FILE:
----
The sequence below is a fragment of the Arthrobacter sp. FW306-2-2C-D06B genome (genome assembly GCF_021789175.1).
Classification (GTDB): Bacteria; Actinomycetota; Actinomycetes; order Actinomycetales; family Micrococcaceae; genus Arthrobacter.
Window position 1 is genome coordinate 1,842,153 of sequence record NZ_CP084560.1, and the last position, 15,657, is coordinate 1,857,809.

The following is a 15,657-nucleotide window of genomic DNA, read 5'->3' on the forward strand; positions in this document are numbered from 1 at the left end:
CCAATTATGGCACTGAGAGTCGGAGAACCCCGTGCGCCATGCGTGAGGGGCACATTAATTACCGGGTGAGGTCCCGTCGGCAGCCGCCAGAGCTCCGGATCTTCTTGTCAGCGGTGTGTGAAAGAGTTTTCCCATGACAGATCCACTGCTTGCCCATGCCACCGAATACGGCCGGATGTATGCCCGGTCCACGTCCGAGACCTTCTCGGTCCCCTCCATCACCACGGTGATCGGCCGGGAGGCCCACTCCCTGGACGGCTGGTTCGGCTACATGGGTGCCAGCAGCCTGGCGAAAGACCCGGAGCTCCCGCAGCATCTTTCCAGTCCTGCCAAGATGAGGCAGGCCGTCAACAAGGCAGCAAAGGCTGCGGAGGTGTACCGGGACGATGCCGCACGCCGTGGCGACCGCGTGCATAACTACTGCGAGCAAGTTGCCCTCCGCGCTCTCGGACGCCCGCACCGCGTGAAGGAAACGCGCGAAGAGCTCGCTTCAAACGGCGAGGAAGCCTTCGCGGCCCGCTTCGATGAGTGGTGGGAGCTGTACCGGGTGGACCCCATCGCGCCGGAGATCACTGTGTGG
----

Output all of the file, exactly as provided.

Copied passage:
The sequence below is a fragment of the Arthrobacter sp. FW306-2-2C-D06B genome (genome assembly GCF_021789175.1).
Classification (GTDB): Bacteria; Actinomycetota; Actinomycetes; order Actinomycetales; family Micrococcaceae; genus Arthrobacter.
Window position 1 is genome coordinate 1,842,153 of sequence record NZ_CP084560.1, and the last position, 15,657, is coordinate 1,857,809.

The following is a 15,657-nucleotide window of genomic DNA, read 5'->3' on the forward strand; positions in this document are numbered from 1 at the left end:
CCAATTATGGCACTGAGAGTCGGAGAACCCCGTGCGCCATGCGTGAGGGGCACATTAATTACCGGGTGAGGTCCCGTCGGCAGCCGCCAGAGCTCCGGATCTTCTTGTCAGCGGTGTGTGAAAGAGTTTTCCCATGACAGATCCACTGCTTGCCCATGCCACCGAATACGGCCGGATGTATGCCCGGTCCACGTCCGAGACCTTCTCGGTCCCCTCCATCACCACGGTGATCGGCCGGGAGGCCCACTCCCTGGACGGCTGGTTCGGCTACATGGGTGCCAGCAGCCTGGCGAAAGACCCGGAGCTCCCGCAGCATCTTTCCAGTCCTGCCAAGATGAGGCAGGCCGTCAACAAGGCAGCAAAGGCTGCGGAGGTGTACCGGGACGATGCCGCACGCCGTGGCGACCGCGTGCATAACTACTGCGAGCAAGTTGCCCTCCGCGCTCTCGGACGCCCGCACCGCGTGAAGGAAACGCGCGAAGAGCTCGCTTCAAACGGCGAGGAAGCCTTCGCGGCCCGCTTCGATGAGTGGTGGGAGCTGTACCGGGTGGACCCCATCGCGCCGGAGATCACTGTGTGG